I do hope Josh Young isn't reading the reviews. He is wondrous and shouldn't be spoiled by excess of critical adulation. The part of Judas puts him at an advantage as it is by far the meatier part of the play. It allows for a range and depth rarely seen in the far too often thinly-drawn characters typical of the genre. You expect Judas to do a good job but Young connects with the audience from beginning to end. He's as stellar as an actor can be without ripping the carpet from under the rest of the show. Brilliant actor and singer. 

Pilate is potentially complex but with so little time on stage, I doubt many actors who have played the part in the past have been able to telegraph as much as Brent Carver  does in the role. Carver renders Pilate's turmoil with immediacy and quiet directness, a subtle feat in what is a crude artistic context (the musical theatre context, that is). He conveys sense of interiority to the audience while "rock" music is blasting. I could not help but be moved by his tears streaming down his face as he condemned Jesus.

I was entertained and compelled and that would have been more than enough but the show only got better.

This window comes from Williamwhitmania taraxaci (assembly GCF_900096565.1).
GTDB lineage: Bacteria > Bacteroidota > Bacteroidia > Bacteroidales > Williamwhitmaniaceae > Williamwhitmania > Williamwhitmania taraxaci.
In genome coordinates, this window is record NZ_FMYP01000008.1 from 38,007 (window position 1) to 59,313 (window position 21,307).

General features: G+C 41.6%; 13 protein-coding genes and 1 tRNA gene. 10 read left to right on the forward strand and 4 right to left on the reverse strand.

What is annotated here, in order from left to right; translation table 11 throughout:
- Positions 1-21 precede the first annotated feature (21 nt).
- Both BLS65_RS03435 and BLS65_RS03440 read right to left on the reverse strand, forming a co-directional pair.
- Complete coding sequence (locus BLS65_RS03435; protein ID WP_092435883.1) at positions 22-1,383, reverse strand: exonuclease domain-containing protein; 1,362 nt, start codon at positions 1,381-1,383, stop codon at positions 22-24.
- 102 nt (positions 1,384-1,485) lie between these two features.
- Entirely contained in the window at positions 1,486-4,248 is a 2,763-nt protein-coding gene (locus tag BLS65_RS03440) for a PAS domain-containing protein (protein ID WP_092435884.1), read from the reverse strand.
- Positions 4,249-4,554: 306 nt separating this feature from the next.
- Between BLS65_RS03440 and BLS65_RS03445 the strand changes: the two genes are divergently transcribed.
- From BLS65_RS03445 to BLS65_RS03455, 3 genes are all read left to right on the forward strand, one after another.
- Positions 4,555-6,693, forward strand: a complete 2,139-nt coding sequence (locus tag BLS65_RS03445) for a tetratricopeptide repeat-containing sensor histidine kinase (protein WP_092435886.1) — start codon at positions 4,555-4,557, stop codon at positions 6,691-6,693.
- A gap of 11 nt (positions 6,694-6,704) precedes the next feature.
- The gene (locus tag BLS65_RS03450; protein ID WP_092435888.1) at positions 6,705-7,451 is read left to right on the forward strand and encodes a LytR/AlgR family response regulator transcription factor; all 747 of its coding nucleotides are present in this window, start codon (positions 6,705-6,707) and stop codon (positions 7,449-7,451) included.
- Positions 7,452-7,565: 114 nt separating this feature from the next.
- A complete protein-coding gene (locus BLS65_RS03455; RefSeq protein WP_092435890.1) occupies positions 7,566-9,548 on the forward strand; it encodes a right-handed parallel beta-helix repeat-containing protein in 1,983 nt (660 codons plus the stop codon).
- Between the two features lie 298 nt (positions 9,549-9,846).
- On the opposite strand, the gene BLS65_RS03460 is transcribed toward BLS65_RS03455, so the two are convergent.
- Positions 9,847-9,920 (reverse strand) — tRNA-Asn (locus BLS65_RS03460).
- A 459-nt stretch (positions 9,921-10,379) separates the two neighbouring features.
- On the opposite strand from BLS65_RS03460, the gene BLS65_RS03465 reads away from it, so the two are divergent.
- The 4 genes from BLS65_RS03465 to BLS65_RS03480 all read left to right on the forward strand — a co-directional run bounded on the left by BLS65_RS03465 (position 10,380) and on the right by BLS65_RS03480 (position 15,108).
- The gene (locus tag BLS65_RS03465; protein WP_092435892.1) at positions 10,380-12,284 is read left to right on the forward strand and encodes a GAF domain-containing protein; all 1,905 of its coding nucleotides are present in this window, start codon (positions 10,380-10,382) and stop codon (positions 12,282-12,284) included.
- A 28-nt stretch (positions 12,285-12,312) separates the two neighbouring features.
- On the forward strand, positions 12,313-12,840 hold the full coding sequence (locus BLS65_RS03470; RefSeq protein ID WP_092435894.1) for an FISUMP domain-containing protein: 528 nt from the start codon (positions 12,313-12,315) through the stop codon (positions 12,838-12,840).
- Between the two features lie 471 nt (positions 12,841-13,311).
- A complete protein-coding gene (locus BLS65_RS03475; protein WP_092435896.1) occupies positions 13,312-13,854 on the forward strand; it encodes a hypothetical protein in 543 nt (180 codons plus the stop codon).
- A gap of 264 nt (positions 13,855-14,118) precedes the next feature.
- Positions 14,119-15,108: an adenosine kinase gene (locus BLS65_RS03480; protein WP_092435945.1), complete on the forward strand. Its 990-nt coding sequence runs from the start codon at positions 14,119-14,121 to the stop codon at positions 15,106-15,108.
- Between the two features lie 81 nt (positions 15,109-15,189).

Jonathan Winsby does a great job in the lead role considering he was the understudy. Winsby is replacing Paul Nolan who is experiencing health problems. I saw Jonathan give a courageous performance in what was only his third performance. Some members of the public have expressed their disappointment at not seeing Nolan on stage, or so I've read. As a musical theatre neophyte, I have no idea what it is I am missing but Jonathan Winsby was especially good in the second half where he displayed Christ-like charisma and pain and feeling. 

I don't understand the politics of how such decisions are made but I understand performed in the premiere even though his voice was strained. I wish Winsby had performed. Now the "real" critics won't review his performance and that is a great shame.

Felicitations as well to Chillina Kennedy, that public and media darling on account of successful musical performances in previous Stratford seasons. Her voice and acting as disarmingly natural, she was a wonderful surprise to me.